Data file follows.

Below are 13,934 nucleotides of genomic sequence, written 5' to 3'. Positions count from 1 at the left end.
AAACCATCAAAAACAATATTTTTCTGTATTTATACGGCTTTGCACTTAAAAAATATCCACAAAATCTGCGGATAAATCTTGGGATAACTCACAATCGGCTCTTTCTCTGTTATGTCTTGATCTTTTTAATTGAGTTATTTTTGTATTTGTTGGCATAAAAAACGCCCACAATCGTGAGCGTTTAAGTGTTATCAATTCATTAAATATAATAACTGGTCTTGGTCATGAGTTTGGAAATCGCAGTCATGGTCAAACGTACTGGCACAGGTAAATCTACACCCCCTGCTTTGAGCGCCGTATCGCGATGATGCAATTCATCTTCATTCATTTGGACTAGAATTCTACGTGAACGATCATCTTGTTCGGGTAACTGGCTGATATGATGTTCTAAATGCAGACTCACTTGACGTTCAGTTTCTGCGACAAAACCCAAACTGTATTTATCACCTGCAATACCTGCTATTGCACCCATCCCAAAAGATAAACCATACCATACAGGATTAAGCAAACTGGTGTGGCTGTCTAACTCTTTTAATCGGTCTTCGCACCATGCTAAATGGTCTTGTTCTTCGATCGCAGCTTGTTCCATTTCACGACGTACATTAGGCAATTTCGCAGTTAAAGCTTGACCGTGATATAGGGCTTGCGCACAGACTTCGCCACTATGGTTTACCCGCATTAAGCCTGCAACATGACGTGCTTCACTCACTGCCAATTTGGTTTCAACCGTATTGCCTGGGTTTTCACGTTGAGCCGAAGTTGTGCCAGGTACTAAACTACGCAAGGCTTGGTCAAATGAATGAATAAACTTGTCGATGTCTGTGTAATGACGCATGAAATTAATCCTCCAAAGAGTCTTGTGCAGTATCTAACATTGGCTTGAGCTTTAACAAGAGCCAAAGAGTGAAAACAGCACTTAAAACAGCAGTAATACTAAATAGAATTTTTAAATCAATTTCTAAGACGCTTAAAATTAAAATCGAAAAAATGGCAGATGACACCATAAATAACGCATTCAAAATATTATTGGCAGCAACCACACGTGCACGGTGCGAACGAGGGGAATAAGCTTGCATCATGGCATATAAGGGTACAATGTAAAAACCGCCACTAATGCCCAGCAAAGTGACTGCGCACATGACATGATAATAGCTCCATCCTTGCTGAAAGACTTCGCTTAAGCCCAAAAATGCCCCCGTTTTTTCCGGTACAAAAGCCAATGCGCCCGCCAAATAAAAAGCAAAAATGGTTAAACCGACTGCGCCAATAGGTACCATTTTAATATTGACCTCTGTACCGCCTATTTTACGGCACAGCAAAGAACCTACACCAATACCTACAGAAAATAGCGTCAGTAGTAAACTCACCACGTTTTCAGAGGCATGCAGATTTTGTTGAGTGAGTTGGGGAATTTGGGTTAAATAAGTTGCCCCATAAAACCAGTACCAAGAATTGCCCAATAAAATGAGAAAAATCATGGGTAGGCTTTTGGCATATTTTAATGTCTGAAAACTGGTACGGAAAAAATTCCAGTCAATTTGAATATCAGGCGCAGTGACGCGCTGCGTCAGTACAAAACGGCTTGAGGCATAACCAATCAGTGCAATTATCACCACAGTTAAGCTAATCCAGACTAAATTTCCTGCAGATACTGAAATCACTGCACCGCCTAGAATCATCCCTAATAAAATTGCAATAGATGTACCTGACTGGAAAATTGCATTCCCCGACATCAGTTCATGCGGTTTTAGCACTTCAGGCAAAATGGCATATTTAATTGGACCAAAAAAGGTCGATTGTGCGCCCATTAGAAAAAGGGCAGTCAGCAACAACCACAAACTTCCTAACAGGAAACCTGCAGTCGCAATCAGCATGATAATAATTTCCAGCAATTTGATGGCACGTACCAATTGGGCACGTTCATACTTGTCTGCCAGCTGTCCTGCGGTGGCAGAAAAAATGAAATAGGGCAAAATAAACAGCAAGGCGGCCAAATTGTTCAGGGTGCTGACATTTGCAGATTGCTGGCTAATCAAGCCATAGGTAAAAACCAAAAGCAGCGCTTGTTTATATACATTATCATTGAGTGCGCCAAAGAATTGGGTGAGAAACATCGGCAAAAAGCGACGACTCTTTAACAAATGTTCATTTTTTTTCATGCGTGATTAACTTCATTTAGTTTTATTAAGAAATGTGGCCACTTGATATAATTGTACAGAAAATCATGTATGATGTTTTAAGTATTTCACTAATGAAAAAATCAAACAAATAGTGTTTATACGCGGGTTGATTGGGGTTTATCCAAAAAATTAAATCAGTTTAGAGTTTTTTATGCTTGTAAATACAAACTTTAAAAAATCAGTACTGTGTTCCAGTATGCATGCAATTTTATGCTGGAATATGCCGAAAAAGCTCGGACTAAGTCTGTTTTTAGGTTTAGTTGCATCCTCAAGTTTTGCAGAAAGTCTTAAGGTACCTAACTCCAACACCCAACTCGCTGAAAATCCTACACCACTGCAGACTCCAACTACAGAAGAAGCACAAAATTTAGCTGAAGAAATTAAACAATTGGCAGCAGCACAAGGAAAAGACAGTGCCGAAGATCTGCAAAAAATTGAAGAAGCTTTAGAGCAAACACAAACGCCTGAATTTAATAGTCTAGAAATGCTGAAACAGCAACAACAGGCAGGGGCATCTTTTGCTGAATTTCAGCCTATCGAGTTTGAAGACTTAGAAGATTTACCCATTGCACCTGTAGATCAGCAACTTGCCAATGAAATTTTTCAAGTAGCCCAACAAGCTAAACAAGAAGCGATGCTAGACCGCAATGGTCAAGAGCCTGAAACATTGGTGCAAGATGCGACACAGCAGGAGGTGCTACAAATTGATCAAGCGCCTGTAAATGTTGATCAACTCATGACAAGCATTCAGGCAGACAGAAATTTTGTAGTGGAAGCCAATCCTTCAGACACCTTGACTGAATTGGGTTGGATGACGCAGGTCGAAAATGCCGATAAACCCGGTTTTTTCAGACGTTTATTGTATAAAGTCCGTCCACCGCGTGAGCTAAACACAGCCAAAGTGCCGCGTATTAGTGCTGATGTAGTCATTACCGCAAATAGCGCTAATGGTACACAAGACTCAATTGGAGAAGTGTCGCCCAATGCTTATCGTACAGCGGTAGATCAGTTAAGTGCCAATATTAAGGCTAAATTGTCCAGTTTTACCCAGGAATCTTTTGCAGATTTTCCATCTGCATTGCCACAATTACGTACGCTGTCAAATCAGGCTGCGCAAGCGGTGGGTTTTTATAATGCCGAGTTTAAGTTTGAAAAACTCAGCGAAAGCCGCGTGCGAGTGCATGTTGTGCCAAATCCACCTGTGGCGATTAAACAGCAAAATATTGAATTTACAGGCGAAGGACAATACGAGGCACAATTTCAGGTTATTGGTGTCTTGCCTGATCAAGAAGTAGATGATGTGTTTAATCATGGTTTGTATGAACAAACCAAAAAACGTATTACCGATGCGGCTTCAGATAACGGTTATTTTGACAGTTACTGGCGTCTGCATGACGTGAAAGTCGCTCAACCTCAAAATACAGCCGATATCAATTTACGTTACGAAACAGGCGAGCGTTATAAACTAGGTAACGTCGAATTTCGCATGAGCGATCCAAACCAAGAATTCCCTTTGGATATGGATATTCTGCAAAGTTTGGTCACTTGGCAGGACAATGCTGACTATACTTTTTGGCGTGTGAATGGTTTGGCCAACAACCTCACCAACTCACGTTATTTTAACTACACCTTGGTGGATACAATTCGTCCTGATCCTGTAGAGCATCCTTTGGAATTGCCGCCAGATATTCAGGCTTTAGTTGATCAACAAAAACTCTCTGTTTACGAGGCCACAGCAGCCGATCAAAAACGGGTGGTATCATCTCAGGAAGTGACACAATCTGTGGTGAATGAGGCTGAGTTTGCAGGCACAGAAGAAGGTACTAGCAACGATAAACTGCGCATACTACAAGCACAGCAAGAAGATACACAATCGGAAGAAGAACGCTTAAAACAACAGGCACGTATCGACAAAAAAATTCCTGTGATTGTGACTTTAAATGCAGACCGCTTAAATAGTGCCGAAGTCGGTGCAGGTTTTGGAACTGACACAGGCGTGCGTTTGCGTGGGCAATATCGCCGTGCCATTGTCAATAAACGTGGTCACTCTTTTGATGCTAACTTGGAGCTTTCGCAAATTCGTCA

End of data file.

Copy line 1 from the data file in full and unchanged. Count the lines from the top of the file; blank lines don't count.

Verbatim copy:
Below are 13,934 nucleotides of genomic sequence, written 5' to 3'. Positions count from 1 at the left end.